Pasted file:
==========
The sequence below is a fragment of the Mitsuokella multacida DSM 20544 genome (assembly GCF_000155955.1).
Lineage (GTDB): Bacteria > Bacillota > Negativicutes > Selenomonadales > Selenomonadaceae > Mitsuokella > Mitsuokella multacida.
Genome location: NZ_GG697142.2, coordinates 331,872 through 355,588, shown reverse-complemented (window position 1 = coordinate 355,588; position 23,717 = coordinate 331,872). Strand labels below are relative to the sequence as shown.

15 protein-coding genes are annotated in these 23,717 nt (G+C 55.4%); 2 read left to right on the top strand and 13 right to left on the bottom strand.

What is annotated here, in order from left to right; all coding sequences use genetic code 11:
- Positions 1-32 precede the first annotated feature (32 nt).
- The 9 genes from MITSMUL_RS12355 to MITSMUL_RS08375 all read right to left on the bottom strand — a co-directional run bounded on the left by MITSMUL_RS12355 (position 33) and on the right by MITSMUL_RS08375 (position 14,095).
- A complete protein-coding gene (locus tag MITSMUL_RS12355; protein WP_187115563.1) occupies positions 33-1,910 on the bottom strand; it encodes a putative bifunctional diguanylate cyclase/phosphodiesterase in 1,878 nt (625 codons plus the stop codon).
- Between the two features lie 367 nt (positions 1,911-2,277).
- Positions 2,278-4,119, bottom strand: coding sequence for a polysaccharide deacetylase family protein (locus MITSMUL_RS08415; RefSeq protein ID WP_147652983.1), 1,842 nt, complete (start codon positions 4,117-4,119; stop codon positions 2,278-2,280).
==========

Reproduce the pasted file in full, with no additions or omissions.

The sequence below is a fragment of the Mitsuokella multacida DSM 20544 genome (assembly GCF_000155955.1).
Lineage (GTDB): Bacteria > Bacillota > Negativicutes > Selenomonadales > Selenomonadaceae > Mitsuokella > Mitsuokella multacida.
Genome location: NZ_GG697142.2, coordinates 331,872 through 355,588, shown reverse-complemented (window position 1 = coordinate 355,588; position 23,717 = coordinate 331,872). Strand labels below are relative to the sequence as shown.

15 protein-coding genes are annotated in these 23,717 nt (G+C 55.4%); 2 read left to right on the top strand and 13 right to left on the bottom strand.

What is annotated here, in order from left to right; all coding sequences use genetic code 11:
- Positions 1-32 precede the first annotated feature (32 nt).
- The 9 genes from MITSMUL_RS12355 to MITSMUL_RS08375 all read right to left on the bottom strand — a co-directional run bounded on the left by MITSMUL_RS12355 (position 33) and on the right by MITSMUL_RS08375 (position 14,095).
- A complete protein-coding gene (locus tag MITSMUL_RS12355; protein WP_187115563.1) occupies positions 33-1,910 on the bottom strand; it encodes a putative bifunctional diguanylate cyclase/phosphodiesterase in 1,878 nt (625 codons plus the stop codon).
- Between the two features lie 367 nt (positions 1,911-2,277).
- Positions 2,278-4,119, bottom strand: coding sequence for a polysaccharide deacetylase family protein (locus MITSMUL_RS08415; RefSeq protein ID WP_147652983.1), 1,842 nt, complete (start codon positions 4,117-4,119; stop codon positions 2,278-2,280).